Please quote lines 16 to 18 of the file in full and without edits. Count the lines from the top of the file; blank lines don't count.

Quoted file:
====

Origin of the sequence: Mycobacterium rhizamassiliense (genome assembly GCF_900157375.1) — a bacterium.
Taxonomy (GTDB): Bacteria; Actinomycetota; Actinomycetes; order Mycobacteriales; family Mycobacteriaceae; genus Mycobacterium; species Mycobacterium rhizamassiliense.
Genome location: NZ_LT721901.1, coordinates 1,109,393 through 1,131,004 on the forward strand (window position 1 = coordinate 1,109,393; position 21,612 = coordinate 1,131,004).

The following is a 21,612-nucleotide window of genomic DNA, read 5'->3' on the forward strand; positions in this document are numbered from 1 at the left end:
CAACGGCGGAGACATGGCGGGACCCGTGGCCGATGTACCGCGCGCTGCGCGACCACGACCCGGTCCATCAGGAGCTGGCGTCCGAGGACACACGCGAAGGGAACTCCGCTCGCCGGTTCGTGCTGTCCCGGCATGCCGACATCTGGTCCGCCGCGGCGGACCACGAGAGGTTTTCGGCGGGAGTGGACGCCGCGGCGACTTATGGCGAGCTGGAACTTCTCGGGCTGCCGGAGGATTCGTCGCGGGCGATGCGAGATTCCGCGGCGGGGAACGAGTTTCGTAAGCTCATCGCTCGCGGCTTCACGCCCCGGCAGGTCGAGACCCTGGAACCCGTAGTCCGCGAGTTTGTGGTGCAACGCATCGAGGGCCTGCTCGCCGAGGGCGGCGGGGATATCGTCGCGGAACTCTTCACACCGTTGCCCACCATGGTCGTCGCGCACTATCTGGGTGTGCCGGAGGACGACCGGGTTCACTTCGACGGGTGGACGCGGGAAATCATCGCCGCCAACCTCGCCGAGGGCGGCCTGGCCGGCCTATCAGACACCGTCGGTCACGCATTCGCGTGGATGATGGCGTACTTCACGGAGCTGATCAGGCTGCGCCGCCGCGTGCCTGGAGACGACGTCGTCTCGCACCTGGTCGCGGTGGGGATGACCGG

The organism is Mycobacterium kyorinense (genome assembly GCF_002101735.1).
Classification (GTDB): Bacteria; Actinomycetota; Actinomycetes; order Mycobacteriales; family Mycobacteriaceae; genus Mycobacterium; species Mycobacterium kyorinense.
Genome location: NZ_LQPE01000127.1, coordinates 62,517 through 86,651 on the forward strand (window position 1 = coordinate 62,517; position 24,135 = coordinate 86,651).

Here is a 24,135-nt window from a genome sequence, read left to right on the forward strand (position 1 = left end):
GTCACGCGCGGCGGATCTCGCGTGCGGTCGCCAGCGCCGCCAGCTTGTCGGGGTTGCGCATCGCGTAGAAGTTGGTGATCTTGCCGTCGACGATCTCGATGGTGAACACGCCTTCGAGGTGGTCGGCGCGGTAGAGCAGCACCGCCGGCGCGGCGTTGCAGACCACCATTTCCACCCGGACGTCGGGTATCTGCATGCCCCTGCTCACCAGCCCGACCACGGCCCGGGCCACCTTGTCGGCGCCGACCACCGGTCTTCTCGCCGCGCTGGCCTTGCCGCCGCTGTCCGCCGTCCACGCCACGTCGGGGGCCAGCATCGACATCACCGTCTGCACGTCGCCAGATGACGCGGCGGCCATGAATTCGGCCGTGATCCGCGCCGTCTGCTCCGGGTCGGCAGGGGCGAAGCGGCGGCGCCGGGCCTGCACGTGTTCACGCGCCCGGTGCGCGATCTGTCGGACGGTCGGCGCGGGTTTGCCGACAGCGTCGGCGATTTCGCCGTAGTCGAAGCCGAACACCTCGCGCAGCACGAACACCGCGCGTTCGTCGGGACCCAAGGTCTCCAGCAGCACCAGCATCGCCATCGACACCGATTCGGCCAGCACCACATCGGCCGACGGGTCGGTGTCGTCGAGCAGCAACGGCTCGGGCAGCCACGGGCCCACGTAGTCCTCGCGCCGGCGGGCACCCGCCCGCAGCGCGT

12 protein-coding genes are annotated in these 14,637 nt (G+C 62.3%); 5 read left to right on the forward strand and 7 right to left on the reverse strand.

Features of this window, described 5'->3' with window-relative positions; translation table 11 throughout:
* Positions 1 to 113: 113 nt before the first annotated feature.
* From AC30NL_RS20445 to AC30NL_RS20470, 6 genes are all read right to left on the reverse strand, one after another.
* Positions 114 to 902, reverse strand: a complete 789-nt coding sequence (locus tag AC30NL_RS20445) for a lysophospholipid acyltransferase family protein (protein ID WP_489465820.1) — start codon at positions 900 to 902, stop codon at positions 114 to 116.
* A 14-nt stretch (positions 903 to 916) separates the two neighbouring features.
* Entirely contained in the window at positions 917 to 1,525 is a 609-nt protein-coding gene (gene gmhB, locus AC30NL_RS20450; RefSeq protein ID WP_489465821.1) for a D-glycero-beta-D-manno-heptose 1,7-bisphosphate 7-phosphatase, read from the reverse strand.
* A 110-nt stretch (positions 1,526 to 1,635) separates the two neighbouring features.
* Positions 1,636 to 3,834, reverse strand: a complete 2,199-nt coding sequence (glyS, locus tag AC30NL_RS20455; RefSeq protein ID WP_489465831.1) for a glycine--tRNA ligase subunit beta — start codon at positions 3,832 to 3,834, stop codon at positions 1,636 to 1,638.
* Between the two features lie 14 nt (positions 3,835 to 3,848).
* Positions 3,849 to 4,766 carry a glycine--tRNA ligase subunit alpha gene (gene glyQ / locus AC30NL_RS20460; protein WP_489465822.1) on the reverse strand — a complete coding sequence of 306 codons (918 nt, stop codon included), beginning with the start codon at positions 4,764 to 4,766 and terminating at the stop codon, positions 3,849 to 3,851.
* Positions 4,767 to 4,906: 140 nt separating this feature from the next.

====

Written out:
* A 14-nt stretch (positions 903 to 916) separates the two neighbouring features.
* Entirely contained in the window at positions 917 to 1,525 is a 609-nt protein-coding gene (gene gmhB, locus AC30NL_RS20450; RefSeq protein ID WP_489465821.1) for a D-glycero-beta-D-manno-heptose 1,7-bisphosphate 7-phosphatase, read from the reverse strand.
* A 110-nt stretch (positions 1,526 to 1,635) separates the two neighbouring features.